London-based startup GTN has raised £2.1m in Seed funding in a round led by Octopus Ventures and Pentech to transform drug discovery.
Existing investor Entrepreneur First also contributed to the round, which will be used to build on GTN’s drug discovery technology.
On average, bringing a new drug to the market costs $2.9bn and takes 15 years, with a high chance of failure; plus an expected 50% drop in R&D output every nine years.
GTN, a female-led company, has developed technology called Generative Tensorial Networks. It combines and builds upon techniques from machine learning and quantum physics to simulate, filter and discover new molecules. The company says this will help bring efficiencies to the drug development cycle, discovering much-needed medicines for patients with cancer, autoimmune and infectious diseases.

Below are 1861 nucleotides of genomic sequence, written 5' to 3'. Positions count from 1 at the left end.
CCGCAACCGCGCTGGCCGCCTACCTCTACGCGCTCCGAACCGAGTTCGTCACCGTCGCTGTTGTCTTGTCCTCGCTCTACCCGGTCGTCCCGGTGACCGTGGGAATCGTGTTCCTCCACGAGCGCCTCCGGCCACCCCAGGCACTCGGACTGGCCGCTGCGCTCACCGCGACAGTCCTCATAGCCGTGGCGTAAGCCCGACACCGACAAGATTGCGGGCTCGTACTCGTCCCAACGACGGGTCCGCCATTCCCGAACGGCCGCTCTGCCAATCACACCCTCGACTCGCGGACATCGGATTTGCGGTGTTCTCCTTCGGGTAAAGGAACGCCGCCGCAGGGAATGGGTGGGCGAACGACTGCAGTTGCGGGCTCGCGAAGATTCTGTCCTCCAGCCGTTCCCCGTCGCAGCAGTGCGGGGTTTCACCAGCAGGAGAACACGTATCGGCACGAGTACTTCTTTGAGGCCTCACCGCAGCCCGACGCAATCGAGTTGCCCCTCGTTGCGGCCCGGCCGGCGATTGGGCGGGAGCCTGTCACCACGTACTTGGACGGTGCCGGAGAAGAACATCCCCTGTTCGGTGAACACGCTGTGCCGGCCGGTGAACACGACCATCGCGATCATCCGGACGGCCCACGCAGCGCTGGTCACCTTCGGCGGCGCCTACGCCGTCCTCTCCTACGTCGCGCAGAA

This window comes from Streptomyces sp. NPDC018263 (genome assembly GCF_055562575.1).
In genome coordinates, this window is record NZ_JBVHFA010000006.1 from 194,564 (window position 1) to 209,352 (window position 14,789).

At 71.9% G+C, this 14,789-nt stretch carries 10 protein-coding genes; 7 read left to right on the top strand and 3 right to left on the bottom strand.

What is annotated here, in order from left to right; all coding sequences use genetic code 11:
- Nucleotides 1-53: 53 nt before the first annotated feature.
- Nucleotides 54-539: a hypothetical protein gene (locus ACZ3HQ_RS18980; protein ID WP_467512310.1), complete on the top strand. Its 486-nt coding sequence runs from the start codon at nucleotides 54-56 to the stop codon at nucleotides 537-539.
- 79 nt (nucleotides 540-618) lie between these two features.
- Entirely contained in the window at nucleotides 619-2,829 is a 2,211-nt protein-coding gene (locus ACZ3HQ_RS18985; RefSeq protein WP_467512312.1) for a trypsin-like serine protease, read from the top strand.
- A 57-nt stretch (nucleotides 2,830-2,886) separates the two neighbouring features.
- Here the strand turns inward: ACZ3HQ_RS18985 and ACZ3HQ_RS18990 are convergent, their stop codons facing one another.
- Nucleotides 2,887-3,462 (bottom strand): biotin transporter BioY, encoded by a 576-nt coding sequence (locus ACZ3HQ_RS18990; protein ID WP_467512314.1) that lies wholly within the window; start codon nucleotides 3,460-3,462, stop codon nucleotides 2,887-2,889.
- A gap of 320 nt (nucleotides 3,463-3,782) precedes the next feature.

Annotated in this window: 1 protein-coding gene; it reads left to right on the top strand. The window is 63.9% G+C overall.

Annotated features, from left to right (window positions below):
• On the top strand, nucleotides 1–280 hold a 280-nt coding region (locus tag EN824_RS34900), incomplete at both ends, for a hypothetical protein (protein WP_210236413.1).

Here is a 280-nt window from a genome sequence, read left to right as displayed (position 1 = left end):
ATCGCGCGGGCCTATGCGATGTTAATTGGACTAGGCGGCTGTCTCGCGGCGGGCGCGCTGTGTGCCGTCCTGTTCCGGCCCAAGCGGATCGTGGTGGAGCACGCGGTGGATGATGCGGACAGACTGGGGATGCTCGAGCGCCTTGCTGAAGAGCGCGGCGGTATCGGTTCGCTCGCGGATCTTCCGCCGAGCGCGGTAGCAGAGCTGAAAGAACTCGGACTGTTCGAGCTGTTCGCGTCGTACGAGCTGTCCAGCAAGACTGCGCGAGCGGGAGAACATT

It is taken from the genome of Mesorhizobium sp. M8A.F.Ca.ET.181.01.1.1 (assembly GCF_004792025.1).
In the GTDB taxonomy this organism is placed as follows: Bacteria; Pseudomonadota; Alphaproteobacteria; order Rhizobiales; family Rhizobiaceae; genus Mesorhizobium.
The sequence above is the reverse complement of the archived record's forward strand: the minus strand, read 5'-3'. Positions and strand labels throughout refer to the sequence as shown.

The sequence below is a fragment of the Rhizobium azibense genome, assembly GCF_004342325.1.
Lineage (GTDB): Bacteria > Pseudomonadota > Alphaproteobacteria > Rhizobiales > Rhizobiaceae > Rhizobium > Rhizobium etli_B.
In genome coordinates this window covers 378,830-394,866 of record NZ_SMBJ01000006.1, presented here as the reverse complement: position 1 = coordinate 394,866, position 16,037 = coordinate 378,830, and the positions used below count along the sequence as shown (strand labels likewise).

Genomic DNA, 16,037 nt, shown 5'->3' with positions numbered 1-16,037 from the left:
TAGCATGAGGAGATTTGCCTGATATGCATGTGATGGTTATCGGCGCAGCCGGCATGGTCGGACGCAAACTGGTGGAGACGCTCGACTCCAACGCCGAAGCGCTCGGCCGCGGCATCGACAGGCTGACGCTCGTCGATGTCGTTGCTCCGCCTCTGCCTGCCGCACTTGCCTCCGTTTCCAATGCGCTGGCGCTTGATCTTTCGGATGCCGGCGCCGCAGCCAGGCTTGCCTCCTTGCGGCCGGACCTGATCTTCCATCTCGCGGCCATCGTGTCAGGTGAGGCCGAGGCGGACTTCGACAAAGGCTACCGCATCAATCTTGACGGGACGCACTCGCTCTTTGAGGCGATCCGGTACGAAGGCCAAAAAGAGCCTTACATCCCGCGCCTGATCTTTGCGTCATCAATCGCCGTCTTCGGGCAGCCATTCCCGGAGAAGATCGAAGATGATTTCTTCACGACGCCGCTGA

Professor Noor Shaker, co-founder and CEO of GTN, said: “GTN uniquely combines multiple scientific disciplines, including quantum physics, biochemistry and deep learning to revolutionise medicine discovery,
“Interdisciplinary solutions are key to solving some of the most fundamental challenges in one of the world’s most important and commercially valuable targets for scientific R&D. We can see early indications that drug discovery will be transformed in the coming years and we are proud to be working with world-leading advisors, partners and investors at the forefront of these transformative changes”.
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Luke Hakes, partner at Octopus Ventures, said: “GTN is on a mission to revolutionise drug discovery and we are thrilled to support them on their journey. This is exactly the kind of innovative early-stage business Octopus Ventures wants to invest in.
“GTN has already established their capabilities by demonstrating their novel approach and we are excited to see what they will achieve,” he added.
GTN’s technology can allegedly predict molecular properties such as binding energy and toxicity. The company is currently running collaborations with global pharmaceutical companies and also has strong partnerships with research bodies including the Francis Crick Institute.